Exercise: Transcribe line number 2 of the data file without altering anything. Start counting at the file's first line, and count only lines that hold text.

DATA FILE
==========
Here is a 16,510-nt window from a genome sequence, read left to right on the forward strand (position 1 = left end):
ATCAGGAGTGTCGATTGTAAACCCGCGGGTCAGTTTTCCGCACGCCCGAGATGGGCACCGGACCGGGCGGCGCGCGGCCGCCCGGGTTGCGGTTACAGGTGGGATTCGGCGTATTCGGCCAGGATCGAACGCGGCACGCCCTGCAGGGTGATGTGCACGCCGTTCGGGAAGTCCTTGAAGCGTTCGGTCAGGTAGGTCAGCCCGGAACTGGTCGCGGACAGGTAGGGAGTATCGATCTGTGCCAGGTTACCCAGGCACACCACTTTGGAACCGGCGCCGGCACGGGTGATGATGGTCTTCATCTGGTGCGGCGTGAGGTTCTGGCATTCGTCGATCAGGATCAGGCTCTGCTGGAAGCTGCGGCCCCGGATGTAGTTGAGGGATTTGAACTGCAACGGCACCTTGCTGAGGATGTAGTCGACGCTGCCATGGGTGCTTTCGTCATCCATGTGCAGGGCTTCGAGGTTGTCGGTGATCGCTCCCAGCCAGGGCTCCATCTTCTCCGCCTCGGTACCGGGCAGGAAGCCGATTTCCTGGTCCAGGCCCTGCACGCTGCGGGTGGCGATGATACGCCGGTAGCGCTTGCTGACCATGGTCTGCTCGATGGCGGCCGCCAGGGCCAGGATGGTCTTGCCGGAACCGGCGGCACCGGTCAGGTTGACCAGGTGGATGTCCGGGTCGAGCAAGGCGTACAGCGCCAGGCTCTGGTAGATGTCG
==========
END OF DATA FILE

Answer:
ATCAGGAGTGTCGATTGTAAACCCGCGGGTCAGTTTTCCGCACGCCCGAGATGGGCACCGGACCGGGCGGCGCGCGGCCGCCCGGGTTGCGGTTACAGGTGGGATTCGGCGTATTCGGCCAGGATCGAACGCGGCACGCCCTGCAGGGTGATGTGCACGCCGTTCGGGAAGTCCTTGAAGCGTTCGGTCAGGTAGGTCAGCCCGGAACTGGTCGCGGACAGGTAGGGAGTATCGATCTGTGCCAGGTTACCCAGGCACACCACTTTGGAACCGGCGCCGGCACGGGTGATGATGGTCTTCATCTGGTGCGGCGTGAGGTTCTGGCATTCGTCGATCAGGATCAGGCTCTGCTGGAAGCTGCGGCCCCGGATGTAGTTGAGGGATTTGAACTGCAACGGCACCTTGCTGAGGATGTAGTCGACGCTGCCATGGGTGCTTTCGTCATCCATGTGCAGGGCTTCGAGGTTGTCGGTGATCGCTCCCAGCCAGGGCTCCATCTTCTCCGCCTCGGTACCGGGCAGGAAGCCGATTTCCTGGTCCAGGCCCTGCACGCTGCGGGTGGCGATGATACGCCGGTAGCGCTTGCTGACCATGGTCTGCTCGATGGCGGCCGCCAGGGCCAGGATGGTCTTGCCGGAACCGGCGGCACCGGTCAGGTTGACCAGGTGGATGTCCGGGTCGAGCAAGGCGTACAGCGCCAGGCTCTGGTAGATGTCG